DTC - The future of e-commerce?


Brands are building up their direct-to-consumer (DTC) channels.


Brands such as Nike see the opportunity that DTC provides, as "Nike aims to grow its DTC share from 30% today to 50% within the next couple of years.". McKinsey’s article on DTC e-commerce: How consumer brands can get it right goes into the benefits of a strong DTC strategy.



Is it worth the hassle?


Marketplaces and traditional trade have great benefits of scale, but brands are not keeping in touch with their customers as closely as they could. A DTC strategy is about increasing revenue while also gaining in-depth consumer insights. Some benefits apart from driving quality sales are community building, brand differentiation, and fueling innovation.



Start here: Define a goal


Consumer goods companies often face the problem of not knowing where to begin when they decide to launch an e-commerce channel. Is it more important to focus on incremental sales or to pursue other objectives like brand differentiation and insights generation? Determining what role DTC will play for the brand is crucial.


Consider Nike, whose number of distribution partners exponentially increased over the last decade, resulting in inconsistent consumer experiences that threatened the brand. However, at the end of 2020, Nike Direct (their DTC channel) accounted for at least one-third of its global sales.


Gillette is another excellent example of the smart use of DTC channels. In order to drive frequency and total spend per year, the brand encouraged shoppers to subscribe to razor-blade delivery and offer the first kit for free. Additionally, the brand managed to establish deeper relationships with customers and foster loyalty.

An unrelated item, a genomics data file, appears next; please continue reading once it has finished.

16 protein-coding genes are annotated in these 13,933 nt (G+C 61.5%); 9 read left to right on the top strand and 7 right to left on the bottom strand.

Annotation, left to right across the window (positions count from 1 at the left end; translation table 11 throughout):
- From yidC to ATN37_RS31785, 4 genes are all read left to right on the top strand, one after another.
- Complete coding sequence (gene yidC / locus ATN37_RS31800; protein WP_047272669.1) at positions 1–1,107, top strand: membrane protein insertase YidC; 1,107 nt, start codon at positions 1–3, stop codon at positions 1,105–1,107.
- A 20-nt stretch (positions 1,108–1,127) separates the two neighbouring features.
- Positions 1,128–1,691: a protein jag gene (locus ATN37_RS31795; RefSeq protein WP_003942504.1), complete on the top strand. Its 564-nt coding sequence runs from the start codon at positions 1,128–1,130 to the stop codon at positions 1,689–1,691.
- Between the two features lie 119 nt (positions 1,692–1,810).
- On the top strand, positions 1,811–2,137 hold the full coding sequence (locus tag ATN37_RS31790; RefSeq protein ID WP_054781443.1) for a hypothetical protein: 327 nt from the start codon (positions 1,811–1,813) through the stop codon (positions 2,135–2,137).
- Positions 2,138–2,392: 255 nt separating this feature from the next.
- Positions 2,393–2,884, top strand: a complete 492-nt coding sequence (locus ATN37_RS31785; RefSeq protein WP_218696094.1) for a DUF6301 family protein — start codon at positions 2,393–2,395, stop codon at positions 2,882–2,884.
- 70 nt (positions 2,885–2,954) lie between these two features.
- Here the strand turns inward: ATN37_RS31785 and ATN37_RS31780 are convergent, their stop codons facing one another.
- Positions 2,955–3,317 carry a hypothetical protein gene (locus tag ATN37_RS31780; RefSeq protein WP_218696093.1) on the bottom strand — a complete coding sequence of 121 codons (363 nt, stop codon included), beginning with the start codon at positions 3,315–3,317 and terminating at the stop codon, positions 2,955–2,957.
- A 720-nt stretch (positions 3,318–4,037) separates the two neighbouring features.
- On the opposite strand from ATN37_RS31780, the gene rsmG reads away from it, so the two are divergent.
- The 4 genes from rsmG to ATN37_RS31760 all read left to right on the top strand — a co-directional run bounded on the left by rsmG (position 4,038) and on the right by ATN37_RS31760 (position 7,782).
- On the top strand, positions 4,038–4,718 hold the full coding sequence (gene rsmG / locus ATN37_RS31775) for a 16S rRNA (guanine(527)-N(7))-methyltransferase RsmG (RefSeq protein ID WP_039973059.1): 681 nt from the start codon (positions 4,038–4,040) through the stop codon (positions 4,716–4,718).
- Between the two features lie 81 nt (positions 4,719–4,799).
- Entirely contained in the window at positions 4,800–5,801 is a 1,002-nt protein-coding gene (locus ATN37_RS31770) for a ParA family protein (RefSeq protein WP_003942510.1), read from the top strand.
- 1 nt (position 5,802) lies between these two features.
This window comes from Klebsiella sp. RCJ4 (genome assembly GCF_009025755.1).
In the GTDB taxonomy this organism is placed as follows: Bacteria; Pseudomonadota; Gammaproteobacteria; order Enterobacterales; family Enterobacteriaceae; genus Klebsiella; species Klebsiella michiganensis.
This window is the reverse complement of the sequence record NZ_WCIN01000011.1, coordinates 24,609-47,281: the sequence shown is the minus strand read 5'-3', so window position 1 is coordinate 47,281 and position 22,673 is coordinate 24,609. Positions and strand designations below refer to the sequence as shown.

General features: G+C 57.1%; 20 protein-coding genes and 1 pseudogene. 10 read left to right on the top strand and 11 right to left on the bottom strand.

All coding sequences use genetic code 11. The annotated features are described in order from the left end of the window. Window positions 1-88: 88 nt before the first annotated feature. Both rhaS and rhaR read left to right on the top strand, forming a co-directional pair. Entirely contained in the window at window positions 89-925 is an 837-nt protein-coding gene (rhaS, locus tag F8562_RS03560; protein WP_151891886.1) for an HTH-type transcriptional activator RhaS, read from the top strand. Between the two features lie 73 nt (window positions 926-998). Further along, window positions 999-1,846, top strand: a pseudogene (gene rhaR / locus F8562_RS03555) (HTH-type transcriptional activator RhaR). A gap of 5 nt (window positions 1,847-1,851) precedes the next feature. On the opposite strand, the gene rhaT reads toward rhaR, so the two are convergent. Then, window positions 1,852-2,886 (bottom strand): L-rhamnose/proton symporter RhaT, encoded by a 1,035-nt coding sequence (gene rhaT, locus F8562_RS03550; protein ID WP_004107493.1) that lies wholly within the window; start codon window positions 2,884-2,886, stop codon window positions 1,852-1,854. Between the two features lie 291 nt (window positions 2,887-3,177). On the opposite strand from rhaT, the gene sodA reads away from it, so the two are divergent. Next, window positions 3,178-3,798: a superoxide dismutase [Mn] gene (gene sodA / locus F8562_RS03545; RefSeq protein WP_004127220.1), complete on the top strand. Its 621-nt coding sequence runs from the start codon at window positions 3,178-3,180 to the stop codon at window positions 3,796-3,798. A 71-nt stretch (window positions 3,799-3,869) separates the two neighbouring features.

How does success look like? The key is in CAC : CLV.


As a rough guidance, the DTC business model is viable when the CLV is twice as much as the CAC. A successful e-commerce channel is impossible without a customer-centric approach. In order for brands to succeed, they must have all four: technology, data, analytics, and operations.


Technology is at the very core, and a basic shop platform is not enough anymore. According to this McKinsey article on The value of getting personalization right—or wrong—is multiplying, 75% of online shoppers say they prefer a personalized experience. The most required personalization features are easy and relevant navigation, relevant product recommendations, and tailored messaging. All this adds up, and up to 25% of the revenue of DTC businesses is driven by personalization.


‘’For digitally native companies that forge a data-backed, direct-to-consumer model, personalization isn’t just how they market, it’s how they operate.’’

One of the many reasons out there for setting up a DTC business is personalization through consumer-insights. The challenge, however, is capturing and ingesting data from a range of sources and then gathering everything in a common data lake.


Adding a DTC channel is just the start of the transition to the new e-commerce, focused on the customer journey. But fear not, as you are not alone in the process. More and more solution providers are working on the four essential tools for your DTC strategy, like helping you gain a holistic view of your business through augmented analytics, or providing hyper-personalization tools like product recommendation engines.


“In Europe, overall digital adoption has jumped from 81 percent to 95 percent during the COVID-19 crisis” and big players that want to have a competitive advantage are making use of all this data to offer better customer service by focusing more and more on DTC and leveraging all the insights gathered.



Sources:

DTC e-commerce: How consumer brands can get it right, McKinsey & Company, Nov 2020

The value of getting personalization right—or wrong—is multiplying, McKinsey & Company, Nov 2021